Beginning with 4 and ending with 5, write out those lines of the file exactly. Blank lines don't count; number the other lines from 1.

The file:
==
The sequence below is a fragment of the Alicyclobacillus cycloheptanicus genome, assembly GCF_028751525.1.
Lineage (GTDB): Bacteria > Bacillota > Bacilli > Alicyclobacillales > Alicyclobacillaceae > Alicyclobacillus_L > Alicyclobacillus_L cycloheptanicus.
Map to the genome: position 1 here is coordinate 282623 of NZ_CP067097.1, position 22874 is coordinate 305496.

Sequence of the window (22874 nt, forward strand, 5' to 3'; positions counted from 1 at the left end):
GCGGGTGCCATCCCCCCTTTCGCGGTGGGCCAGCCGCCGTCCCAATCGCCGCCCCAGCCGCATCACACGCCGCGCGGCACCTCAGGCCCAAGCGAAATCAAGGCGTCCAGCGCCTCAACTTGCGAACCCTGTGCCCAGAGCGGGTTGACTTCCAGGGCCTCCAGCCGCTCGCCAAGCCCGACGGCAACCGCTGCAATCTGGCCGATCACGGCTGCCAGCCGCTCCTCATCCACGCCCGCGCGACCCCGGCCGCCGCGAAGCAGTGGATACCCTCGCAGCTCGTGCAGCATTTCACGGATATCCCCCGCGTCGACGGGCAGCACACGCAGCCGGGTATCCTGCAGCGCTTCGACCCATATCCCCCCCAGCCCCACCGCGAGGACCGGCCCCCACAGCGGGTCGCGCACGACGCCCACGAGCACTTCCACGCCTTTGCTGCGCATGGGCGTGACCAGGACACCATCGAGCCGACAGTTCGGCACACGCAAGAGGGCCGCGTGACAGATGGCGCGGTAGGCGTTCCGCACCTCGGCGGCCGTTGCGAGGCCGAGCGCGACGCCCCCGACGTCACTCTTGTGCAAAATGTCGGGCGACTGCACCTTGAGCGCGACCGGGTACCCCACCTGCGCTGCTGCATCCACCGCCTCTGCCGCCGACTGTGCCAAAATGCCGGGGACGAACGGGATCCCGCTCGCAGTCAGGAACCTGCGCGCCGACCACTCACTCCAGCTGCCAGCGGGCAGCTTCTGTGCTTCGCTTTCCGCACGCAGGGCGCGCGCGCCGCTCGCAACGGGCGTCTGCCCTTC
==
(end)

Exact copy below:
Sequence of the window (22874 nt, forward strand, 5' to 3'; positions counted from 1 at the left end):
GCGGGTGCCATCCCCCCTTTCGCGGTGGGCCAGCCGCCGTCCCAATCGCCGCCCCAGCCGCATCACACGCCGCGCGGCACCTCAGGCCCAAGCGAAATCAAGGCGTCCAGCGCCTCAACTTGCGAACCCTGTGCCCAGAGCGGGTTGACTTCCAGGGCCTCCAGCCGCTCGCCAAGCCCGACGGCAACCGCTGCAATCTGGCCGATCACGGCTGCCAGCCGCTCCTCATCCACGCCCGCGCGACCCCGGCCGCCGCGAAGCAGTGGATACCCTCGCAGCTCGTGCAGCATTTCACGGATATCCCCCGCGTCGACGGGCAGCACACGCAGCCGGGTATCCTGCAGCGCTTCGACCCATATCCCCCCCAGCCCCACCGCGAGGACCGGCCCCCACAGCGGGTCGCGCACGACGCCCACGAGCACTTCCACGCCTTTGCTGCGCATGGGCGTGACCAGGACACCATCGAGCCGACAGTTCGGCACACGCAAGAGGGCCGCGTGACAGATGGCGCGGTAGGCGTTCCGCACCTCGGCGGCCGTTGCGAGGCCGAGCGCGACGCCCCCGACGTCACTCTTGTGCAAAATGTCGGGCGACTGCACCTTGAGCGCGACCGGGTACCCCACCTGCGCTGCTGCATCCACCGCCTCTGCCGCCGACTGTGCCAAAATGCCGGGGACGAACGGGATCCCGCTCGCAGTCAGGAACCTGCGCGCCGACCACTCACTCCAGCTGCCAGCGGGCAGCTTCTGTGCTTCGCTTTCCGCACGCAGGGCGCGCGCGCCGCTCGCAACGGGCGTCTGCCCTTC